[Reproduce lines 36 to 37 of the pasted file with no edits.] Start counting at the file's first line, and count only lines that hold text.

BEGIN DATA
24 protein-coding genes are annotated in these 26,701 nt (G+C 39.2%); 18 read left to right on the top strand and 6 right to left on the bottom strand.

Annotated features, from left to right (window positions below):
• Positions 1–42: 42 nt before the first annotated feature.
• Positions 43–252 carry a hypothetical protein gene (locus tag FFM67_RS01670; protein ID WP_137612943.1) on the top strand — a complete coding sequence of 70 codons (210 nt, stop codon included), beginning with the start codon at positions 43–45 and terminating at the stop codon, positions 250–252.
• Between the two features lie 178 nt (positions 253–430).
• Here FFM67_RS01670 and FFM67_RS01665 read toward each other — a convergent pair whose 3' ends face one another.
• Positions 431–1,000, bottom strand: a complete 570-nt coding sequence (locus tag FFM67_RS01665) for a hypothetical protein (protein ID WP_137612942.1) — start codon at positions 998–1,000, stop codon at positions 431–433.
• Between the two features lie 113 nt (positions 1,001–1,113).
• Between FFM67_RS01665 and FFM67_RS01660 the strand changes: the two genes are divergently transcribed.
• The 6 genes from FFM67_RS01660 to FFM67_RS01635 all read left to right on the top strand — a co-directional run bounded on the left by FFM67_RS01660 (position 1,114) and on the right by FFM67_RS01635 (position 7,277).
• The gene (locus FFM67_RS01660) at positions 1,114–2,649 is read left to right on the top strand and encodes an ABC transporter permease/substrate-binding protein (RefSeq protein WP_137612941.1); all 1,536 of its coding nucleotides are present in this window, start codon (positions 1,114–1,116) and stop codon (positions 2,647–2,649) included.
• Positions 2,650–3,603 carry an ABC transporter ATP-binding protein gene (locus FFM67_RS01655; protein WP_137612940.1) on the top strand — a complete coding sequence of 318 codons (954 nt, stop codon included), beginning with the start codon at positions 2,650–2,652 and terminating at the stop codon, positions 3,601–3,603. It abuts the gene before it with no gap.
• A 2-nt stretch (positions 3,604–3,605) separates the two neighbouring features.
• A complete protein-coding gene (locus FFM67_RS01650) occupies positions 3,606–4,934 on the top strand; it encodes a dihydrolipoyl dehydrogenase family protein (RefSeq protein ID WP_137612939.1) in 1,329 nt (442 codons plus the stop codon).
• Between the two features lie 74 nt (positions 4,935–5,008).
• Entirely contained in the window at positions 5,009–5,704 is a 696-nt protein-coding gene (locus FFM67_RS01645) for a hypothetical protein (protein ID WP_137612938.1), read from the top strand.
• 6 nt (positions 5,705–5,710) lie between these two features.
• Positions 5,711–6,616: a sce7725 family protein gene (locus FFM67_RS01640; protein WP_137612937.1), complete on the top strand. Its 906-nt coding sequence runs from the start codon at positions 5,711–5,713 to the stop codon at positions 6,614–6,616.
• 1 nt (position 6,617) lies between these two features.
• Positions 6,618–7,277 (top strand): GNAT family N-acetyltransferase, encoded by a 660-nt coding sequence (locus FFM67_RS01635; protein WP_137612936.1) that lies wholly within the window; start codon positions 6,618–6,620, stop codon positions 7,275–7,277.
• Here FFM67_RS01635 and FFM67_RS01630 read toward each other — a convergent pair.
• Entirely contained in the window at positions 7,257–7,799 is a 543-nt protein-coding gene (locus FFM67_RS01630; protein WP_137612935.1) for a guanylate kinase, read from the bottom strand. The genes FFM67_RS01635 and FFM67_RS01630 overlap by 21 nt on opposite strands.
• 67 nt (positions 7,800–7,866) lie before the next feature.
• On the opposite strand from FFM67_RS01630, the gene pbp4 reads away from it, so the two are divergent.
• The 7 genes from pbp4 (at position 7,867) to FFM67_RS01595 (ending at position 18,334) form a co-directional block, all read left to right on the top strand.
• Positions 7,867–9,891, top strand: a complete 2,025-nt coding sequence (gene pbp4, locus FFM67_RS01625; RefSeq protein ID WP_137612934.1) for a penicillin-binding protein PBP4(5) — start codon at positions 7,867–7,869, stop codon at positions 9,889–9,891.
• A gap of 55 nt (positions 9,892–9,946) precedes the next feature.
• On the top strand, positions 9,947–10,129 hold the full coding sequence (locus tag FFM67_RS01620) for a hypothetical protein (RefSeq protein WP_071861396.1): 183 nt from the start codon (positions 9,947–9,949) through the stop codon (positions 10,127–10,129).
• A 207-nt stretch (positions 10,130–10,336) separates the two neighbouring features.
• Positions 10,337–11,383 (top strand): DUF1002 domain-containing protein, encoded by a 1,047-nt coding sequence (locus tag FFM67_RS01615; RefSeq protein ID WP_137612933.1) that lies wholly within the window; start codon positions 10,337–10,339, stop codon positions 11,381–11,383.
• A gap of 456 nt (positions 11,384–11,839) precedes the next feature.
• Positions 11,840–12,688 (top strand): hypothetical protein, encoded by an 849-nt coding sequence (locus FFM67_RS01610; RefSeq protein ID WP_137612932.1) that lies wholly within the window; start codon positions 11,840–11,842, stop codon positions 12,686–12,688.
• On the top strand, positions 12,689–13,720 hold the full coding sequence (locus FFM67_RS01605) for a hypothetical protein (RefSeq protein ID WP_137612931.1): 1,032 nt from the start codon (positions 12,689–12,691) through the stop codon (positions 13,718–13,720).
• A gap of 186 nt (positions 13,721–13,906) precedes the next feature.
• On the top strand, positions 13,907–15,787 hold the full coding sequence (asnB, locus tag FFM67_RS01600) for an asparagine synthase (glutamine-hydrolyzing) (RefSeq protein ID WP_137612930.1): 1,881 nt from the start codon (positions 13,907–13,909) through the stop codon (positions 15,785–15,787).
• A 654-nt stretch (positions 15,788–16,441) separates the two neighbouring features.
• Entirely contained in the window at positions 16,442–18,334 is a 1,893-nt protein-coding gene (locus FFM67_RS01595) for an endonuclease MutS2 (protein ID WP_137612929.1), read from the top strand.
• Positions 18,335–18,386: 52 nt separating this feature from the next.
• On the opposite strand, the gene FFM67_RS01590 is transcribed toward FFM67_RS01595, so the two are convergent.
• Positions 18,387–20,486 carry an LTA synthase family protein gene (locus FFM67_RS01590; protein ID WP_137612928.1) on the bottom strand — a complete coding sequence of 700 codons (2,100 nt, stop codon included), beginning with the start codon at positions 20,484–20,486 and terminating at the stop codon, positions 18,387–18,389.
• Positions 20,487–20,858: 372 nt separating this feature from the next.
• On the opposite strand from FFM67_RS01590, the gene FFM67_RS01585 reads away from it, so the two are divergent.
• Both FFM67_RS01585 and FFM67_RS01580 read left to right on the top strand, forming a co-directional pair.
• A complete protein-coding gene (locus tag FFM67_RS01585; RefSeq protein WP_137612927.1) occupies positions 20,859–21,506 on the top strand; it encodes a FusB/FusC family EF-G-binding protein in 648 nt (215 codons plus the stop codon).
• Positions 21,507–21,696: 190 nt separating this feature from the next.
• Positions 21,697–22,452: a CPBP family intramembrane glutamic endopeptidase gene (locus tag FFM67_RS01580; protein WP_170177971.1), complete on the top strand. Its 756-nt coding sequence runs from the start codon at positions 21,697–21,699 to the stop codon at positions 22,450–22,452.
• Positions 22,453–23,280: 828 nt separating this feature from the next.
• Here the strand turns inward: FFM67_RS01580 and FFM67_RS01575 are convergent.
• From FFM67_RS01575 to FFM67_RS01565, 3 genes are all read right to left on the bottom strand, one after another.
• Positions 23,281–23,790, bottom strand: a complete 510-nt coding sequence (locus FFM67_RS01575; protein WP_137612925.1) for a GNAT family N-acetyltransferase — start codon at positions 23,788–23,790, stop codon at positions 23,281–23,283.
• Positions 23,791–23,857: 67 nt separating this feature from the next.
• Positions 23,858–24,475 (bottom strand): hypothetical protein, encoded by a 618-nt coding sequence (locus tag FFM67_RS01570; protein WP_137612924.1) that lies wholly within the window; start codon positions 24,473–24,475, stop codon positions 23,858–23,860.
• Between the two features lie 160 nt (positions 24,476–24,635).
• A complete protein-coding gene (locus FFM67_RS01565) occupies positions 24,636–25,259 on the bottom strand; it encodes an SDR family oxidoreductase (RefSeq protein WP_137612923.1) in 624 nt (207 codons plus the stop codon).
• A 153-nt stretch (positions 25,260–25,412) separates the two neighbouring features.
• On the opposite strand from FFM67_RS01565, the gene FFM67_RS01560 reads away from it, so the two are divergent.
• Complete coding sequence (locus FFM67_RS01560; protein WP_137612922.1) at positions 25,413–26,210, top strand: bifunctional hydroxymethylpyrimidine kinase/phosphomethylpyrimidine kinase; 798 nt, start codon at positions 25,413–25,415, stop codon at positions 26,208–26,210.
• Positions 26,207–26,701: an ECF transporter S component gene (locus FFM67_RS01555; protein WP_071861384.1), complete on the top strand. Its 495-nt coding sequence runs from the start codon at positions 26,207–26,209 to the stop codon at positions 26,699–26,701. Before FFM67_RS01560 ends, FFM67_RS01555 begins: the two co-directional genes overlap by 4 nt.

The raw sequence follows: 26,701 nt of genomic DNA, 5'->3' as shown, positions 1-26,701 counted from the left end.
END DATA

• A 654-nt stretch (positions 15,788–16,441) separates the two neighbouring features.
• Entirely contained in the window at positions 16,442–18,334 is a 1,893-nt protein-coding gene (locus FFM67_RS01595) for an endonuclease MutS2 (protein ID WP_137612929.1), read from the top strand.